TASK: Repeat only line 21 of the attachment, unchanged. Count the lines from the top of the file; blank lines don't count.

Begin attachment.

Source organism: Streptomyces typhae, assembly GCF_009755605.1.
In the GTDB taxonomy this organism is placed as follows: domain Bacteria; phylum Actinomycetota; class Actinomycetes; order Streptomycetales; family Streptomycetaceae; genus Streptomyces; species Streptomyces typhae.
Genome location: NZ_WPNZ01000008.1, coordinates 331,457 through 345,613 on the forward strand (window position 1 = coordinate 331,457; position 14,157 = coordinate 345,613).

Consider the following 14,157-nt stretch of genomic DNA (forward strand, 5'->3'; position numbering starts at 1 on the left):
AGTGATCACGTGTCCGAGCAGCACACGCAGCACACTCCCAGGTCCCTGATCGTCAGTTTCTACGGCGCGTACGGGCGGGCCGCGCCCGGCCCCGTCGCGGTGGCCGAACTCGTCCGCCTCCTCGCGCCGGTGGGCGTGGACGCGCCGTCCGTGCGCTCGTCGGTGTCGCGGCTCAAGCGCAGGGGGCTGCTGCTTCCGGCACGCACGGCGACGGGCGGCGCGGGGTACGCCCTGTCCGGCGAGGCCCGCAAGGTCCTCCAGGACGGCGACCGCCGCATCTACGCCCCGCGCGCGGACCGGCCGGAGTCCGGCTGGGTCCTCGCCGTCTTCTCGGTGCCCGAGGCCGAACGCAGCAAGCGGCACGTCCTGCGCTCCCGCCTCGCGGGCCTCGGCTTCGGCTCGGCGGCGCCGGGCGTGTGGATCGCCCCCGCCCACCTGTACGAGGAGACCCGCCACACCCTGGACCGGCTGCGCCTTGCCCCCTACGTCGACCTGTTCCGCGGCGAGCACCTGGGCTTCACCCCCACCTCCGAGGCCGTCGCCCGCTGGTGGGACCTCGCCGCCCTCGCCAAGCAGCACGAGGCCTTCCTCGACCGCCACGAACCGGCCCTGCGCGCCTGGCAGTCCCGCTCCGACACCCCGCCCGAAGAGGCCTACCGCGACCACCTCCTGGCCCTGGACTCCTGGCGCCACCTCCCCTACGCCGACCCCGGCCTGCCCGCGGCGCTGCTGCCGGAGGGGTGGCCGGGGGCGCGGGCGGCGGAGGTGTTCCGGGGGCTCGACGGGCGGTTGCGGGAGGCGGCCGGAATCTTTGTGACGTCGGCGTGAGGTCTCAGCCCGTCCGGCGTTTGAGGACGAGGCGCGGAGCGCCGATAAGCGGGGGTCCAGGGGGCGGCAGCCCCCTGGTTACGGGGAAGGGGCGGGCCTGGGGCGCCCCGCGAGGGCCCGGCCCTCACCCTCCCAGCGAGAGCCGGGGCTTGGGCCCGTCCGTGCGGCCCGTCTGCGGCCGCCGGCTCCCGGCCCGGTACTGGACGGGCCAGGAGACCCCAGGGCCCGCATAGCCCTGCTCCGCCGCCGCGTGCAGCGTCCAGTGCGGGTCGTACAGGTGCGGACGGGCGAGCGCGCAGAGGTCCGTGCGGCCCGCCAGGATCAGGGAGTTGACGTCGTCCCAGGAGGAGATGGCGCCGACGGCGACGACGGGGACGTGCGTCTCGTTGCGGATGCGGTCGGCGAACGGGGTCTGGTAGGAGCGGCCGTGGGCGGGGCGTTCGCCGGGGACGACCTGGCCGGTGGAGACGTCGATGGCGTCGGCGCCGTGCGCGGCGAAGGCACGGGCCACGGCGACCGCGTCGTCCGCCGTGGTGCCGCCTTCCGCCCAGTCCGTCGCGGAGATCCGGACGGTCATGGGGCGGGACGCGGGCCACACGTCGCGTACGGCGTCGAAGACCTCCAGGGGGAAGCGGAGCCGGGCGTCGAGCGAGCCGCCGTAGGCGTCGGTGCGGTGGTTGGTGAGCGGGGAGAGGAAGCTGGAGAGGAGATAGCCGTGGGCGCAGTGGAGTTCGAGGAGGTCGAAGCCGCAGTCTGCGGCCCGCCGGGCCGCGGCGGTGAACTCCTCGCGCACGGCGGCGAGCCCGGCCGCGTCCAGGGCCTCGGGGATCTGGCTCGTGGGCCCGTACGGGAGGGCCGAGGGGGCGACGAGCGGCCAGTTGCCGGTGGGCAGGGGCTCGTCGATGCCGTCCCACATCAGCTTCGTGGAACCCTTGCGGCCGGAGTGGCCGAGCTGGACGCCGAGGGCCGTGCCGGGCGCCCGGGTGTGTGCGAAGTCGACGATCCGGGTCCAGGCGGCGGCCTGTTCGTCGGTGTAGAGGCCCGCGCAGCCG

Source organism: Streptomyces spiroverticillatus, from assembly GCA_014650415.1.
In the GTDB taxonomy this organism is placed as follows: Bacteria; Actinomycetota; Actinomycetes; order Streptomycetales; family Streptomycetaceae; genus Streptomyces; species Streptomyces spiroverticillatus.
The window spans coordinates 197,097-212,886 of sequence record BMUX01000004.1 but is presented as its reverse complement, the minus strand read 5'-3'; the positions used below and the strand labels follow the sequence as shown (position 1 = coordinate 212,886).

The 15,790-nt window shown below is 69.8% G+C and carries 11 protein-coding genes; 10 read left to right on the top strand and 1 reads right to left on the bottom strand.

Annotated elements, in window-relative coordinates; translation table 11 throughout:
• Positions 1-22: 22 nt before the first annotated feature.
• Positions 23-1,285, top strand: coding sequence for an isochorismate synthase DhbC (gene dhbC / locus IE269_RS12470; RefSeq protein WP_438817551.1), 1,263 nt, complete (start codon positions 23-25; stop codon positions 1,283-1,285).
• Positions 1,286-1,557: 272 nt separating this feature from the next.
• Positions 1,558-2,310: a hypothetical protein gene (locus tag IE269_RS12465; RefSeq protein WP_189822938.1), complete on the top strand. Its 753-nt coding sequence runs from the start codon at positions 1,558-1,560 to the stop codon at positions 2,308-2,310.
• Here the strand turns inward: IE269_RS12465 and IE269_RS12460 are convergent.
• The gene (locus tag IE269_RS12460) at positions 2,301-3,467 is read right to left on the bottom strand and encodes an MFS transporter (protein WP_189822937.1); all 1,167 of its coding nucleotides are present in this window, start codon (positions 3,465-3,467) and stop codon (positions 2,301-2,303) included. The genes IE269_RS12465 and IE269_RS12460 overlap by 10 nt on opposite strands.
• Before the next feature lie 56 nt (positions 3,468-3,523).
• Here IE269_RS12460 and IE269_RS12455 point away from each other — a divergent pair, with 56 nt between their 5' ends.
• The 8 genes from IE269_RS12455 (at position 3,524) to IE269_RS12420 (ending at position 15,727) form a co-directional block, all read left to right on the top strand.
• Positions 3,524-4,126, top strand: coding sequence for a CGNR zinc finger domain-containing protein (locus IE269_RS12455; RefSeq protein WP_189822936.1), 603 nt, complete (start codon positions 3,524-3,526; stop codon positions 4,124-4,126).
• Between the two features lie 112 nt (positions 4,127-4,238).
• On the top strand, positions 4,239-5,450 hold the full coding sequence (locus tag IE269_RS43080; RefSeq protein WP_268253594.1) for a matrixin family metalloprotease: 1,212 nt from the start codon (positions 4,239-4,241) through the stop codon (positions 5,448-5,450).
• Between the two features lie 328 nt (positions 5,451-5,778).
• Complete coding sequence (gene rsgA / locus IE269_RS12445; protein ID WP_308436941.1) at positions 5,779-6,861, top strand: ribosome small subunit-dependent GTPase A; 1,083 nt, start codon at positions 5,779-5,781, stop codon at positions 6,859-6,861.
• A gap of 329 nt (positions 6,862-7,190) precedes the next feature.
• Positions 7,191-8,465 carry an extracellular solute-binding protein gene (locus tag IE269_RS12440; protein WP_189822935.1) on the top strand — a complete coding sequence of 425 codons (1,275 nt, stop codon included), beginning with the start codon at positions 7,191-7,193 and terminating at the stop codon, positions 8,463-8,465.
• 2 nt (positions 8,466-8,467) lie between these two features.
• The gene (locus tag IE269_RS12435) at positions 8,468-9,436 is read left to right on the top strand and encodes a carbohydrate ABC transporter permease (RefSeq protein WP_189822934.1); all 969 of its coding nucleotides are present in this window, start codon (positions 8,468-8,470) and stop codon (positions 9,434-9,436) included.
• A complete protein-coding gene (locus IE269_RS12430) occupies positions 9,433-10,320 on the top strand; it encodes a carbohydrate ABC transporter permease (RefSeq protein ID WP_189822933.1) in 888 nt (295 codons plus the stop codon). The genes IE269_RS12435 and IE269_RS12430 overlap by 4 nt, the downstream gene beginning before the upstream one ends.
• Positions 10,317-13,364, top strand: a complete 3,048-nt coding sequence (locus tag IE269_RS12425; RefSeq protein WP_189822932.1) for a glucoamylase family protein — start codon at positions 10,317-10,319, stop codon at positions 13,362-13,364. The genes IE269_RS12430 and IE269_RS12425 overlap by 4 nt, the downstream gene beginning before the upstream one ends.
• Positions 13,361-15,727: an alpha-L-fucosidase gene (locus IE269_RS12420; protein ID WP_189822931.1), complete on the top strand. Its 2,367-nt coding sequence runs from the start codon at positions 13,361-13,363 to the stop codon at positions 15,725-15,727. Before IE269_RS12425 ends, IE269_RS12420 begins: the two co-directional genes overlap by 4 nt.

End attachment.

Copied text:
• Between the two features lie 112 nt (positions 4,127-4,238).